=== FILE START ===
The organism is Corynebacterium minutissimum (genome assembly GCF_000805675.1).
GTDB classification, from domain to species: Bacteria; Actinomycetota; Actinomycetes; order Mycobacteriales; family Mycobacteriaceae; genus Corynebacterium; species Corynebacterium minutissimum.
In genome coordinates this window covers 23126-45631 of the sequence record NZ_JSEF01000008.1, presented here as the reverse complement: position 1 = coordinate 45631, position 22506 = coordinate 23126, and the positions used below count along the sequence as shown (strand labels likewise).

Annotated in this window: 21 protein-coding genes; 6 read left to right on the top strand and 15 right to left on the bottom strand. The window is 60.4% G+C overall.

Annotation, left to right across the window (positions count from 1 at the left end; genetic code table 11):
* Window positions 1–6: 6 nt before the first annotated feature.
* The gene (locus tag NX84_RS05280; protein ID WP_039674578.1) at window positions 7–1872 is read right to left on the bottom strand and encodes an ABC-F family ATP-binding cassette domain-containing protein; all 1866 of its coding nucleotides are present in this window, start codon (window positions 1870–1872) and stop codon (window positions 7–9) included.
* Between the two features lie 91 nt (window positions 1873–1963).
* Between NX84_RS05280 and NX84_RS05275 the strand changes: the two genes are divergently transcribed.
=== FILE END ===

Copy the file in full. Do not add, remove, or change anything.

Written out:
The organism is Corynebacterium minutissimum (genome assembly GCF_000805675.1).
GTDB classification, from domain to species: Bacteria; Actinomycetota; Actinomycetes; order Mycobacteriales; family Mycobacteriaceae; genus Corynebacterium; species Corynebacterium minutissimum.
In genome coordinates this window covers 23126-45631 of the sequence record NZ_JSEF01000008.1, presented here as the reverse complement: position 1 = coordinate 45631, position 22506 = coordinate 23126, and the positions used below count along the sequence as shown (strand labels likewise).

Annotated in this window: 21 protein-coding genes; 6 read left to right on the top strand and 15 right to left on the bottom strand. The window is 60.4% G+C overall.

Annotation, left to right across the window (positions count from 1 at the left end; genetic code table 11):
* Window positions 1–6: 6 nt before the first annotated feature.
* The gene (locus tag NX84_RS05280; protein ID WP_039674578.1) at window positions 7–1872 is read right to left on the bottom strand and encodes an ABC-F family ATP-binding cassette domain-containing protein; all 1866 of its coding nucleotides are present in this window, start codon (window positions 1870–1872) and stop codon (window positions 7–9) included.
* Between the two features lie 91 nt (window positions 1873–1963).
* Between NX84_RS05280 and NX84_RS05275 the strand changes: the two genes are divergently transcribed.